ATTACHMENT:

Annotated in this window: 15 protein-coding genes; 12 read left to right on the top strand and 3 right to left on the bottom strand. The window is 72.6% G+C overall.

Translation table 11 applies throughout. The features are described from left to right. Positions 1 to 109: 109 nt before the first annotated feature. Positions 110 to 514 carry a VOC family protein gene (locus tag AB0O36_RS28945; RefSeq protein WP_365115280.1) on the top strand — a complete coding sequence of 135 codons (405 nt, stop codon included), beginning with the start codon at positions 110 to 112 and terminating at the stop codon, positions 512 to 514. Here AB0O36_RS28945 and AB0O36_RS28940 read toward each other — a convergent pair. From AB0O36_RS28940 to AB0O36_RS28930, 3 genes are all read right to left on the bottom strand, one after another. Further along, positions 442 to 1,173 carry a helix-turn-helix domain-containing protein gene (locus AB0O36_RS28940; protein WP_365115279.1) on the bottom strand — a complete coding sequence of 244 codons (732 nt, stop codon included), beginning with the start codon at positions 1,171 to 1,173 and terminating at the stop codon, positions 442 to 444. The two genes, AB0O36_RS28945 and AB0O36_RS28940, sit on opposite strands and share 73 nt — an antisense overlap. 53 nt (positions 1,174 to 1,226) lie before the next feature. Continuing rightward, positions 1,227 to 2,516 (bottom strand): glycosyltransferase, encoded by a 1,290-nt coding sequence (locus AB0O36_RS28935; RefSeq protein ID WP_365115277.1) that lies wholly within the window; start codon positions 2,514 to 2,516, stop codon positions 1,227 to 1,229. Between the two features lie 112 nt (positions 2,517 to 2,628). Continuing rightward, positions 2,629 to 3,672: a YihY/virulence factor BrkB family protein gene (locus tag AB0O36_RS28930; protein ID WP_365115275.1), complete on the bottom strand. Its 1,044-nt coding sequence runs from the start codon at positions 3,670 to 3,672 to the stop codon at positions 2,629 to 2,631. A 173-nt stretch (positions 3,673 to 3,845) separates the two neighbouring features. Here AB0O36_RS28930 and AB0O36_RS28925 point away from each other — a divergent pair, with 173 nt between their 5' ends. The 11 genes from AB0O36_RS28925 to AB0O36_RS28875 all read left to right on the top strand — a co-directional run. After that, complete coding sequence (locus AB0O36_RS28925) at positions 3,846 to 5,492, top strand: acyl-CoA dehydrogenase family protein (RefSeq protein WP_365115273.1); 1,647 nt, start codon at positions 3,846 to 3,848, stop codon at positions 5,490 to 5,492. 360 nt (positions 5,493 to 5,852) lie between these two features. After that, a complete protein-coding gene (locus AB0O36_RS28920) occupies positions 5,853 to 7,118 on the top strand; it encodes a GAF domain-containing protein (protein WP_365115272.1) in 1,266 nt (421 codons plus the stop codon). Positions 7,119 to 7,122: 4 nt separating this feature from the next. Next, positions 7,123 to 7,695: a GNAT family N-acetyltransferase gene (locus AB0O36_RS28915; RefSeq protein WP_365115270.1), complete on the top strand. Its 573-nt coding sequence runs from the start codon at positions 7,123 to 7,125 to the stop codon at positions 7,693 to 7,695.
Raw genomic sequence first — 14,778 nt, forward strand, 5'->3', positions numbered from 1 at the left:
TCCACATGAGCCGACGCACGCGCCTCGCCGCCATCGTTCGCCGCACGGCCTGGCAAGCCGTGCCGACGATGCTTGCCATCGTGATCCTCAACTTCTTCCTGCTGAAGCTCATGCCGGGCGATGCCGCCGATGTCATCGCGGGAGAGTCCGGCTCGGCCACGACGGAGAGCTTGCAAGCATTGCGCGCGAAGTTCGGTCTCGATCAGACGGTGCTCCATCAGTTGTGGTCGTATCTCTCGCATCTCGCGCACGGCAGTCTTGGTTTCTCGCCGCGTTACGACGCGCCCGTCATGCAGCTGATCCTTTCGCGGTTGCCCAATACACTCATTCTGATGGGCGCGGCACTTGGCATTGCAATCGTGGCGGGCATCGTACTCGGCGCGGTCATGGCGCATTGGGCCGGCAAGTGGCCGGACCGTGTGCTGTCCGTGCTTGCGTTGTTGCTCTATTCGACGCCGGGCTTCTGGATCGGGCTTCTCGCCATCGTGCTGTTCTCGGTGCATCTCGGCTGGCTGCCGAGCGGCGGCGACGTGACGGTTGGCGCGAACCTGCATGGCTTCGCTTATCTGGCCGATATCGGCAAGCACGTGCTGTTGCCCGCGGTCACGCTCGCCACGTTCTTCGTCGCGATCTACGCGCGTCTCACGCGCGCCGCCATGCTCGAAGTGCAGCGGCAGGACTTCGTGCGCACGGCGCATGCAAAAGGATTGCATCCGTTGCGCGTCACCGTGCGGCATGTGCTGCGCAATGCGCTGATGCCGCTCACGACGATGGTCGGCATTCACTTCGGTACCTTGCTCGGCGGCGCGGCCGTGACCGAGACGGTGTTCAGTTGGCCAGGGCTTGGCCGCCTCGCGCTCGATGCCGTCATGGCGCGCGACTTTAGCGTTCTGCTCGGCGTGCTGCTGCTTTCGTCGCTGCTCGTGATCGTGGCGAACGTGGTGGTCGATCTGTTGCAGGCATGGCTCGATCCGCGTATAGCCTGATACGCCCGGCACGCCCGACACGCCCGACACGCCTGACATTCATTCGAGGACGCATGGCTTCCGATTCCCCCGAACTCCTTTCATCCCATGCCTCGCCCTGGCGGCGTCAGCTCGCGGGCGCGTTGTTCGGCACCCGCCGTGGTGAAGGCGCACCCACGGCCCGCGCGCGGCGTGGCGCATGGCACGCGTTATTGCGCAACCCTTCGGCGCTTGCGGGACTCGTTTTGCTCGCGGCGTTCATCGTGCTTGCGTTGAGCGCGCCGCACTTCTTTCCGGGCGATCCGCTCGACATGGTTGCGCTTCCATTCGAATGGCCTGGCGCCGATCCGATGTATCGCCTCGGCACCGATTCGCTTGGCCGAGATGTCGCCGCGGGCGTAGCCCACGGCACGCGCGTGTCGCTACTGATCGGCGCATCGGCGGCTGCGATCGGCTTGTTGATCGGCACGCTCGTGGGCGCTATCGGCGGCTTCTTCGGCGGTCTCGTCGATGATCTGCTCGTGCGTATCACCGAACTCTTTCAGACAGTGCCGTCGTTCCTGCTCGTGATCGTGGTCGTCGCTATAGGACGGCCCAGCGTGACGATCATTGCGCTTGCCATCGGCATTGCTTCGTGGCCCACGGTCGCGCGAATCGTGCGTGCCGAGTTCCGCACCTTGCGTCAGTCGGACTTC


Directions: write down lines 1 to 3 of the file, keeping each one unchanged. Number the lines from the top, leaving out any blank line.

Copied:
Annotated in this window: 15 protein-coding genes; 12 read left to right on the top strand and 3 right to left on the bottom strand. The window is 72.6% G+C overall.

Translation table 11 applies throughout. The features are described from left to right. Positions 1 to 109: 109 nt before the first annotated feature. Positions 110 to 514 carry a VOC family protein gene (locus tag AB0O36_RS28945; RefSeq protein WP_365115280.1) on the top strand — a complete coding sequence of 135 codons (405 nt, stop codon included), beginning with the start codon at positions 110 to 112 and terminating at the stop codon, positions 512 to 514. Here AB0O36_RS28945 and AB0O36_RS28940 read toward each other — a convergent pair. From AB0O36_RS28940 to AB0O36_RS28930, 3 genes are all read right to left on the bottom strand, one after another. Further along, positions 442 to 1,173 carry a helix-turn-helix domain-containing protein gene (locus AB0O36_RS28940; protein WP_365115279.1) on the bottom strand — a complete coding sequence of 244 codons (732 nt, stop codon included), beginning with the start codon at positions 1,171 to 1,173 and terminating at the stop codon, positions 442 to 444. The two genes, AB0O36_RS28945 and AB0O36_RS28940, sit on opposite strands and share 73 nt — an antisense overlap. 53 nt (positions 1,174 to 1,226) lie before the next feature. Continuing rightward, positions 1,227 to 2,516 (bottom strand): glycosyltransferase, encoded by a 1,290-nt coding sequence (locus AB0O36_RS28935; RefSeq protein ID WP_365115277.1) that lies wholly within the window; start codon positions 2,514 to 2,516, stop codon positions 1,227 to 1,229. Between the two features lie 112 nt (positions 2,517 to 2,628). Continuing rightward, positions 2,629 to 3,672: a YihY/virulence factor BrkB family protein gene (locus tag AB0O36_RS28930; protein ID WP_365115275.1), complete on the bottom strand. Its 1,044-nt coding sequence runs from the start codon at positions 3,670 to 3,672 to the stop codon at positions 2,629 to 2,631. A 173-nt stretch (positions 3,673 to 3,845) separates the two neighbouring features. Here AB0O36_RS28930 and AB0O36_RS28925 point away from each other — a divergent pair, with 173 nt between their 5' ends. The 11 genes from AB0O36_RS28925 to AB0O36_RS28875 all read left to right on the top strand — a co-directional run. After that, complete coding sequence (locus AB0O36_RS28925) at positions 3,846 to 5,492, top strand: acyl-CoA dehydrogenase family protein (RefSeq protein WP_365115273.1); 1,647 nt, start codon at positions 3,846 to 3,848, stop codon at positions 5,490 to 5,492. 360 nt (positions 5,493 to 5,852) lie between these two features. After that, a complete protein-coding gene (locus AB0O36_RS28920) occupies positions 5,853 to 7,118 on the top strand; it encodes a GAF domain-containing protein (protein WP_365115272.1) in 1,266 nt (421 codons plus the stop codon). Positions 7,119 to 7,122: 4 nt separating this feature from the next. Next, positions 7,123 to 7,695: a GNAT family N-acetyltransferase gene (locus AB0O36_RS28915; RefSeq protein WP_365115270.1), complete on the top strand. Its 573-nt coding sequence runs from the start codon at positions 7,123 to 7,125 to the stop codon at positions 7,693 to 7,695.
Raw genomic sequence first — 14,778 nt, forward strand, 5'->3', positions numbered from 1 at the left: